Ah, ye olde text adventure. A loveable relic of an era of gaming long gone. Until now. Enter Code 7, a sci-fi/horror episodic “next generation text adventure” that lovingly recreates the nostalgia of the genre while simultaneously updating it for the contemporary gamer. With two episodes already released and another three on the way, Code 7 has set itself up to be one of the “must play” titles of 2017.
Since they’re fundamentally interactive novels, text adventures pretty much live or die based on their stories, so that’s the best place to start when reviewing Code 7. It’s good. Really good. Influenced by the likes of System Shock and Portal, the narrative centers around a mysterious research station going dark thanks to its A.I. deciding humans are just a nuisance. It may not be the most original narrative in the sci-fi world - we’ve dealt with rogue A.I.’s since 2001: A Space Odyssey - but it’s well told, expertly paced, and has more than a few interesting twists and turns we haven’t seen before. It’s also brought to life through high quality voice acting and some excellent design choices, most of which tie directly into gameplay.
You play the role of Alex, a talented hacker, and through the game’s first-person perspective, unravel the story at the same time as him and his colleagues. As you’d expect from a text adventure, everything is done via keyboard commands, but additional gameplay features specifically focused around the theme of hacking make Code 7 more than just an exercise in nostalgia. The entire game takes place in the fictional LupOS operating system, which is basically a nicer looking version of MS-DOS. Everything, from dialogue and narrative decisions to exploration, inventory management, and puzzle solving requires doing exactly what a hacker does: parsing command lines correctly, using abbreviations to save time, and learning to touch type like you’ve never touch typed before.
Make no mistake: Code 7 is hard, and you had better be prepared for that. The puzzles aren’t necessarily overly complex or require absurd leaps of logic – on the contrary, common sense often prevails – but the in-game OS (and by extension the game itself) is completely unforgiving. Make a typo? “Command not recognised.” Forget where something is located within the OS? Expect to look through every sub-directory. Can’t type fast enough to save that character in peril? Too bad, they’re dead.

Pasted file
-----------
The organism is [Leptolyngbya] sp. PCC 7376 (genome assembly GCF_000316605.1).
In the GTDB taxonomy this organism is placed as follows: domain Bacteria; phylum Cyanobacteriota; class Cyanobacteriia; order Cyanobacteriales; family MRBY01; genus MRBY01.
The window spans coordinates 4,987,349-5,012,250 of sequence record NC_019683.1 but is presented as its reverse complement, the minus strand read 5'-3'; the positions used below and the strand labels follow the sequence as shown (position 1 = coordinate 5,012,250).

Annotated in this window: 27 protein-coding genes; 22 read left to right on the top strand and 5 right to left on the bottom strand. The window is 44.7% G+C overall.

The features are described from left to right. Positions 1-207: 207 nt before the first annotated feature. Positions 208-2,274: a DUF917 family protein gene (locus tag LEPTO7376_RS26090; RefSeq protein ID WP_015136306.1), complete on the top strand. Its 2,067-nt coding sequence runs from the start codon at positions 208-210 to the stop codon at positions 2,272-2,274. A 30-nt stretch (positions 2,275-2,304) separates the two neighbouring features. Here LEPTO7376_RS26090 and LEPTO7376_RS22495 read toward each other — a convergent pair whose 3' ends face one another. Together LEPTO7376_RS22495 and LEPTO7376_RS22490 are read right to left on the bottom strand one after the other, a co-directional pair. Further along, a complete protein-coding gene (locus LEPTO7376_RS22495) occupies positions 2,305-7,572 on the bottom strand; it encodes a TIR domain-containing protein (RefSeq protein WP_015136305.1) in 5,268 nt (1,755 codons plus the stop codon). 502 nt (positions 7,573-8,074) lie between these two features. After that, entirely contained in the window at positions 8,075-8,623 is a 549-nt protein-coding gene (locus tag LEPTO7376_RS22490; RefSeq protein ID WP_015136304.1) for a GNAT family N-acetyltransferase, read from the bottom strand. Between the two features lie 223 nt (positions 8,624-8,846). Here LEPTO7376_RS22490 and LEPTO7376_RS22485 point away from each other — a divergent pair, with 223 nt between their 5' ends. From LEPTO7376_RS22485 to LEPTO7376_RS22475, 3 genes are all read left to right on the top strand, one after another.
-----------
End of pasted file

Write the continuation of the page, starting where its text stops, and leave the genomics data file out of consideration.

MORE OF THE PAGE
The upside to this is that there are some incredibly tense moments in the game. I can’t remember the last time a game – let alone a text-based one – had my heart racing, my brow sweating, and made me curse out loud at my own mistakes. The downside is Code 7 can be incredibly frustrating at times. Some puzzles will require numerous attempts, often because of one small slip-up. It’s immersive, sure, but it’s also irritating. Thankfully, Code 7 does allow you to learn from your mistakes with a very forgiving checkpoint system, which mediates some of the frustration as you piece together solutions with each successive attempt.
Code 7 really makes you feel like a hacker with truly immersive gameplay and grabs your attention from the get-go with an intriguing narrative. This isn’t just every sci-fi title’s hacking minigame bloated out into five hour-long episodes. It’s an engaging, entertaining story and a unique twist on an age old genre of game, and one that I’m eagerly looking forward to continuing.
Code 7 (Reviewed on Windows)
This game is great, with minimal or no negatives.
Code 7 really makes you feel like a hacker with truly immersive gameplay and grabs your attention from the get-go with an intriguing narrative.